How was your summer vacation? I was back in Egypt and spent more time offline than expected. Being offline is great, by the way. I highly recommend it.
Being in Egypt was an experience. Every time I go home it amazes me how much has changed… and how nothing has changed. The first thing I noticed was how bad the economy was. And then there was the omnipresent police. Any Egyptian has very mixed feelings about this powerful and omnipresent force in Egyptian society. They keep us safe, in theory anyway, but also keep us on edge.
I was thinking about this when I saw the latest CAIR report: “Feeling the Hate: Bias and Hate Crimes Experienced by Muslim New Yorkers.” The big take-away: “The report found that while 64 percent of Muslims have experienced a hate crime, bias incident, or both, only 4 percent of Muslims reported a hate incident to law enforcement.”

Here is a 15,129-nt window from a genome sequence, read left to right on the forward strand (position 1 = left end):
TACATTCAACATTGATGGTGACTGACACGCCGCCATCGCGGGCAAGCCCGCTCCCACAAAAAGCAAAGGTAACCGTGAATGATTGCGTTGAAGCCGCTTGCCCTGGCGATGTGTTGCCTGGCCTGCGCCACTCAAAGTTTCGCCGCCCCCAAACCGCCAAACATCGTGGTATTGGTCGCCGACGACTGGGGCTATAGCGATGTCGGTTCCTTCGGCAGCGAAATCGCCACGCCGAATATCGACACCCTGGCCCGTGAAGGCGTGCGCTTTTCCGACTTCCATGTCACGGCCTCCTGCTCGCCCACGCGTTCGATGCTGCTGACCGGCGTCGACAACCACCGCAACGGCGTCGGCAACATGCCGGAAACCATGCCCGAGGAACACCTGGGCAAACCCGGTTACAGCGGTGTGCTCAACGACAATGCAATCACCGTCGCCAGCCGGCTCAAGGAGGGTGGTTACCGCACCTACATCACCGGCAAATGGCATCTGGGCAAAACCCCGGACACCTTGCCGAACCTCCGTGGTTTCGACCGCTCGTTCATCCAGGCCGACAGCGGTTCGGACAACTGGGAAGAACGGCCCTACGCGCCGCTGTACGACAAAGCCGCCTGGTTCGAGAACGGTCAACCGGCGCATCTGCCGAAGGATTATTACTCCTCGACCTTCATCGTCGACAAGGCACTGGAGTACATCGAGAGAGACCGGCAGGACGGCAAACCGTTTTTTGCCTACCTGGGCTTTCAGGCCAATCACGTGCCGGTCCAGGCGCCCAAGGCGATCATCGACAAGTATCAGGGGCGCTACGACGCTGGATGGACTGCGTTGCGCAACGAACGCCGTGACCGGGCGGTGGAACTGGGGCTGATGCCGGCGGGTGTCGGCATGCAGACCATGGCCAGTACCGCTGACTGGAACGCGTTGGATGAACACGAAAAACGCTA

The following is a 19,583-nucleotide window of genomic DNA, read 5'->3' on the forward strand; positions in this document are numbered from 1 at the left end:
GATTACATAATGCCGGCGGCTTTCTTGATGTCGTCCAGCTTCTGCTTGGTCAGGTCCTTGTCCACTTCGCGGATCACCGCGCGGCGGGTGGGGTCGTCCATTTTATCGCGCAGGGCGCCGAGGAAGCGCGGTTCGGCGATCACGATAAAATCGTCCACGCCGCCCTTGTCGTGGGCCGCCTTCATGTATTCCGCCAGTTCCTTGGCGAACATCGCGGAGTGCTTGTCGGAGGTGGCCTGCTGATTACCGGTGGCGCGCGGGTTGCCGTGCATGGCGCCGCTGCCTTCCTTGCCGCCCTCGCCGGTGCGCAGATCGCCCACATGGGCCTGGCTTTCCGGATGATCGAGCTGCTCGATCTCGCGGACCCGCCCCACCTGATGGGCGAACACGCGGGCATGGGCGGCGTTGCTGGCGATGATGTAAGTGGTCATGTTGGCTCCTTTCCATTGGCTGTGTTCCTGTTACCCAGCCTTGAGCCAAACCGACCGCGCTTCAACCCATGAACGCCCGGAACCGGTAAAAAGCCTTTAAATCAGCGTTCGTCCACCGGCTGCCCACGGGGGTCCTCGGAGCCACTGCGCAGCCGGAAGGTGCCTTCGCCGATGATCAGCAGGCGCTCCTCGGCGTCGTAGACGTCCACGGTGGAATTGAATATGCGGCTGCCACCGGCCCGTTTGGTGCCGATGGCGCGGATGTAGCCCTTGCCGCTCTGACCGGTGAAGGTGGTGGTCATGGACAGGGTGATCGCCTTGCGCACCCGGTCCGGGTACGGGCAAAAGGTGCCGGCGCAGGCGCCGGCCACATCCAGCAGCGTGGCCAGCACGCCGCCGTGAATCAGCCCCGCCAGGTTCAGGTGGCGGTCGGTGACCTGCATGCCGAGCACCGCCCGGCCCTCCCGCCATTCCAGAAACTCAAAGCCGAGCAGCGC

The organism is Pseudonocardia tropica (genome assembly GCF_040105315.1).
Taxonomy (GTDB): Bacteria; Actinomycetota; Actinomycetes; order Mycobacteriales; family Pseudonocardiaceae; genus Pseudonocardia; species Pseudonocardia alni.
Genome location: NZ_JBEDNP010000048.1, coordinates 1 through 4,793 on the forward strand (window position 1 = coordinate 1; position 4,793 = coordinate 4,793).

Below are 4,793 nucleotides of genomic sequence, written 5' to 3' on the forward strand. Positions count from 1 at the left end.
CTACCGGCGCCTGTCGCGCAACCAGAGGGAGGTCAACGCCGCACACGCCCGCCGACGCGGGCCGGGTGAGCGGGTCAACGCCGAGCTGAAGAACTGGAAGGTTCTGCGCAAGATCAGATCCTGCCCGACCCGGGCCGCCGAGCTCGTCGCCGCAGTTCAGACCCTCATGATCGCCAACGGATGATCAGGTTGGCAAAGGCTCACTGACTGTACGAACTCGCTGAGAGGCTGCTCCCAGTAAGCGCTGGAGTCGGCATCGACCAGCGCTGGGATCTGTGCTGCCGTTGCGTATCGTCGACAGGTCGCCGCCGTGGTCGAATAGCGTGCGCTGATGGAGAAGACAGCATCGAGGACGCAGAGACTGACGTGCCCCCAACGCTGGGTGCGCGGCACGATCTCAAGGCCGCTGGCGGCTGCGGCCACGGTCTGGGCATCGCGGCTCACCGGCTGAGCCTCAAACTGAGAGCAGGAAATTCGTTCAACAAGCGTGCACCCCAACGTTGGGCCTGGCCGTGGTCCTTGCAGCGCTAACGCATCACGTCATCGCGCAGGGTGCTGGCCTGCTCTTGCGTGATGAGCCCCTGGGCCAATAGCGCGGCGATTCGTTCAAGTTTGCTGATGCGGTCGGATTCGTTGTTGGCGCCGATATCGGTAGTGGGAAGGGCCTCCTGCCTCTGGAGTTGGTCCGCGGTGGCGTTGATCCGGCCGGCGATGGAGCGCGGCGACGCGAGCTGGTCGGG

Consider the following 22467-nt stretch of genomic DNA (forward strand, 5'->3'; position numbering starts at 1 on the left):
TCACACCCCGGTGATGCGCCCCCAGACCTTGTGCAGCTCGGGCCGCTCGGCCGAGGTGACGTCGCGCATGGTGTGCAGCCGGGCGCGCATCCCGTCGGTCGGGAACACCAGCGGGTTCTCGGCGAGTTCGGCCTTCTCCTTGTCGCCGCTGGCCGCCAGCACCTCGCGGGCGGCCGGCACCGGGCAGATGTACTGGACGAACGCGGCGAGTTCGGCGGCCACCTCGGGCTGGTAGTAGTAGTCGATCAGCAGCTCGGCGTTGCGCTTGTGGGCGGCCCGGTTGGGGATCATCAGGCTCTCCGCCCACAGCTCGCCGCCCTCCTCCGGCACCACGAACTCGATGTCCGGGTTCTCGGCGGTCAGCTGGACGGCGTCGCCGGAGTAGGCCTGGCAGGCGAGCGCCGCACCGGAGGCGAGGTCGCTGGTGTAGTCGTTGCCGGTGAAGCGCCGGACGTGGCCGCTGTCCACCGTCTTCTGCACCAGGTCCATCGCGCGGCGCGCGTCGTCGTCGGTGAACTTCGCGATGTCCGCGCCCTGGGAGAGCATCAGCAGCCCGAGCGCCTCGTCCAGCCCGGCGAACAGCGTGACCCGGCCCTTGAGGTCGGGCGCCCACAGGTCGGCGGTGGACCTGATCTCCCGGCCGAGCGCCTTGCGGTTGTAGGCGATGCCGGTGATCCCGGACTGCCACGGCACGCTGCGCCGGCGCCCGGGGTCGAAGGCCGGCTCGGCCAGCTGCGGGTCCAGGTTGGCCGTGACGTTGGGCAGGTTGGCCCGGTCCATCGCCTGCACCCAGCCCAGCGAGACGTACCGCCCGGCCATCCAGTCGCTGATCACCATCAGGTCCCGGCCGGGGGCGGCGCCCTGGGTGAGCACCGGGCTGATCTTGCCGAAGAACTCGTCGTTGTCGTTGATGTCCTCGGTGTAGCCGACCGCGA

I’m old enough to remember when CAIR urged us not to talk to law enforcement. Back in 2011, CAIR chapters circulated posters with the slogan: “Build A Wall of Resistance: Don’t Talk to the F.B.I.” Back in the heyday of the so-called War on Terror, CAIR was always wary of US law enforcement, warning us that we couldn’t trust them.
Lo and behold, 12 years later, CAIR now bemoans the fact that so many Muslims do not report incidents to police. Our communities are now reaping what CAIR sowed for over two decades.
(There is a parallel here between CAIR and the American Far-right in feeding the perception of persecution and conspiracies by evil force, but that’s a post for another time.)
CAIR has benefitted from painting Muslims as helpless targets of conspiracies and is deeply invested in keeping Muslims in a constant state vigilance and victimization. It has built a brand leveraging Islamophobia, both real and imagined, to solicit donations. But Nothing CAIR does aims at addressing the root cause of Islamophobia. That so many Muslims decide not to report incidents of harassment shows the extent to which CAIR has failed even in its nominal mission.